Defense Date


Document Type


Degree Name

Master of Science


Biomedical Engineering

First Advisor

Peter Pidcoe


While research shows that a patient’s success in using a myoelectric prosthetic arm is dependent on receiving effective training, current methods of training are not designed to effectively hold attention long enough for optimal training. This study focused on evaluating a novel myoelectric training device, consisting of a toy car controlled by EMG signals from the arm. Subjects’ performance with the trainer was evaluated to determine its ability to provide experience with EMG controls. Eight healthy adult subjects were taken through typical initial stages of myoelectric training, then asked to drive the car through a slalom course while the time, number of errors, and reversals required to complete the course were recorded, as well as the degree of difficulty subjects reported. The learning induced by using the trainer was found to be statistically significant (p < 0.002), with subjects demonstrating dramatic improvements (> 49%) in performance.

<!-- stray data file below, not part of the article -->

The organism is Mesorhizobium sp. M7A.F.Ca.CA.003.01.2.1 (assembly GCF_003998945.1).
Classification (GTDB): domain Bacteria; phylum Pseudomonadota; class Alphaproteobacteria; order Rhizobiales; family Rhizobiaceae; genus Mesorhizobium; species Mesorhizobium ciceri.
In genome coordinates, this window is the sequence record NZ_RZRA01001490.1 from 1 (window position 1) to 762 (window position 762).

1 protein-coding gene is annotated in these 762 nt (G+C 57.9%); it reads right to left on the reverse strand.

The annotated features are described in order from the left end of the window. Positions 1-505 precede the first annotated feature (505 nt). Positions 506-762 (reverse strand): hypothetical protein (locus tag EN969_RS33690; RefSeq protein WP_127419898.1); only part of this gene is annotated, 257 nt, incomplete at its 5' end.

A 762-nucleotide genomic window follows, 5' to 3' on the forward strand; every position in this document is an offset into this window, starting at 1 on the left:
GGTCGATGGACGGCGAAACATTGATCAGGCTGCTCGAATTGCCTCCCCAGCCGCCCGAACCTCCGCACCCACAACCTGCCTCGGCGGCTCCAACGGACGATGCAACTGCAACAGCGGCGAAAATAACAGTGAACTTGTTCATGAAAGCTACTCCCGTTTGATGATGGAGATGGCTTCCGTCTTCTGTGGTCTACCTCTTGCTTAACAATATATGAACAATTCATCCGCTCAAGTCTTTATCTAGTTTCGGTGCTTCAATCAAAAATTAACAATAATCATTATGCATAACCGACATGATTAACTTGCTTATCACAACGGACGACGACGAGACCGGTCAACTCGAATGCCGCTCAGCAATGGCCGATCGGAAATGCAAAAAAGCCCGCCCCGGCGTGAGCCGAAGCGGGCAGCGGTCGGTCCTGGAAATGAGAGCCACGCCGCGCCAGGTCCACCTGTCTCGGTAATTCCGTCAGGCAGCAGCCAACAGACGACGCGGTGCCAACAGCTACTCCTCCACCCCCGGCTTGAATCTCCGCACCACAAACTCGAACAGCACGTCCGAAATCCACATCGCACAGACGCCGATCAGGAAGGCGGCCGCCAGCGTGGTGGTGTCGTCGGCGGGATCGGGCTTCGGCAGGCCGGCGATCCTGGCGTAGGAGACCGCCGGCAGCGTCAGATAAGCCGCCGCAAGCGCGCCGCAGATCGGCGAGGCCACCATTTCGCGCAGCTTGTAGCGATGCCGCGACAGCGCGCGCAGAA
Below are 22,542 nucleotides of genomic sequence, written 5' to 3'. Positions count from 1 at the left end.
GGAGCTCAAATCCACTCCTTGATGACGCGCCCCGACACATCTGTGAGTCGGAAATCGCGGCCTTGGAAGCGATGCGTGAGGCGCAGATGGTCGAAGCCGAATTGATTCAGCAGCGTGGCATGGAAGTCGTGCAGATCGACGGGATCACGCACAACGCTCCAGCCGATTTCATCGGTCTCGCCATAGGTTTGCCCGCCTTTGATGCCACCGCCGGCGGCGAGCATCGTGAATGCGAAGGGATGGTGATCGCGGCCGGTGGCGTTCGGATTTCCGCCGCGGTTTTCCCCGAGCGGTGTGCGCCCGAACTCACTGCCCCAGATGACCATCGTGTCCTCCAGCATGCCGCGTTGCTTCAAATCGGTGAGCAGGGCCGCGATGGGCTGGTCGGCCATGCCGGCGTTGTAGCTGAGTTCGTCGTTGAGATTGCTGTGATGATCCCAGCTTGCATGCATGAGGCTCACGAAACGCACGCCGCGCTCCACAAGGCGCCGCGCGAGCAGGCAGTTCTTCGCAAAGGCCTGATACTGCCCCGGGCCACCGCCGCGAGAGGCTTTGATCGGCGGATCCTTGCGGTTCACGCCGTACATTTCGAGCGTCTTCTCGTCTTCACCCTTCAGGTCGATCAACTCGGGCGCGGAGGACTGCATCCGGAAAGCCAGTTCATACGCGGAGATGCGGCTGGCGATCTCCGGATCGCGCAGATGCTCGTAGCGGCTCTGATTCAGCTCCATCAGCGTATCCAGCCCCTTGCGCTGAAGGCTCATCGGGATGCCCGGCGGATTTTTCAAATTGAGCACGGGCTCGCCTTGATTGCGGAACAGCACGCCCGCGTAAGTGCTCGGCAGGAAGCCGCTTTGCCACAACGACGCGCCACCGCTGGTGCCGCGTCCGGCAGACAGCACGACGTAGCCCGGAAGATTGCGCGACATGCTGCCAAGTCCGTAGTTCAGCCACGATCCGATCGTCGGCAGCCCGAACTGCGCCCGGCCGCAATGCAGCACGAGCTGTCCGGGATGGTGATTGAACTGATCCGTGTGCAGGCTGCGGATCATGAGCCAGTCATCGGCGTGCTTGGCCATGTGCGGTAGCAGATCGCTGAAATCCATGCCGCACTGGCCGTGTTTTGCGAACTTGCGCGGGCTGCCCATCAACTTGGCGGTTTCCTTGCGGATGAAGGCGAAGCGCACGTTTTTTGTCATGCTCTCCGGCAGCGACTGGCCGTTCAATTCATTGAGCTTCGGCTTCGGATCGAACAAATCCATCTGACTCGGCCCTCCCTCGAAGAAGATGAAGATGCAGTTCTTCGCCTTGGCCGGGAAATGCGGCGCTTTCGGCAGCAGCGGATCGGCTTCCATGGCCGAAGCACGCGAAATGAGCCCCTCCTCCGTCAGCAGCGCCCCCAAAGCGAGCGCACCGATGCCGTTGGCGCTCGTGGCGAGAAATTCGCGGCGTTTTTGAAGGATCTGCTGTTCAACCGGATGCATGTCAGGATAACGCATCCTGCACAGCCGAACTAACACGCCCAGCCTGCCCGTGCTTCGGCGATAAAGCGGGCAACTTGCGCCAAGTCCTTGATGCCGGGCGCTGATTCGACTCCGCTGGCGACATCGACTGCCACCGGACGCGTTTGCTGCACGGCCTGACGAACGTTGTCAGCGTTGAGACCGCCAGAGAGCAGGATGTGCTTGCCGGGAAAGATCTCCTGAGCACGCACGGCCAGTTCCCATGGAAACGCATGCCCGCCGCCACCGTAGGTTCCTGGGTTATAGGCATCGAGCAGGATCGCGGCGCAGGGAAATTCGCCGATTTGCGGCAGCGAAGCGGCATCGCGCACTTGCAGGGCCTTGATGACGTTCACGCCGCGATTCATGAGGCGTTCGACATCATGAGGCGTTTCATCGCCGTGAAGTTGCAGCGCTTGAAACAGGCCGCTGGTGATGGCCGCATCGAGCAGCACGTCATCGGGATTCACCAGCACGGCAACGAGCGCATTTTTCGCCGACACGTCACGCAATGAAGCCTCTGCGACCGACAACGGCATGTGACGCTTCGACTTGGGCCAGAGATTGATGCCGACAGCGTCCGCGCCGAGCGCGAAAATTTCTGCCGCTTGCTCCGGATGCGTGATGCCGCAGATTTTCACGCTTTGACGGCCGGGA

© The Author

Is Part Of

VCU University Archives

Is Part Of

VCU Theses and Dissertations

Date of Submission

August 2012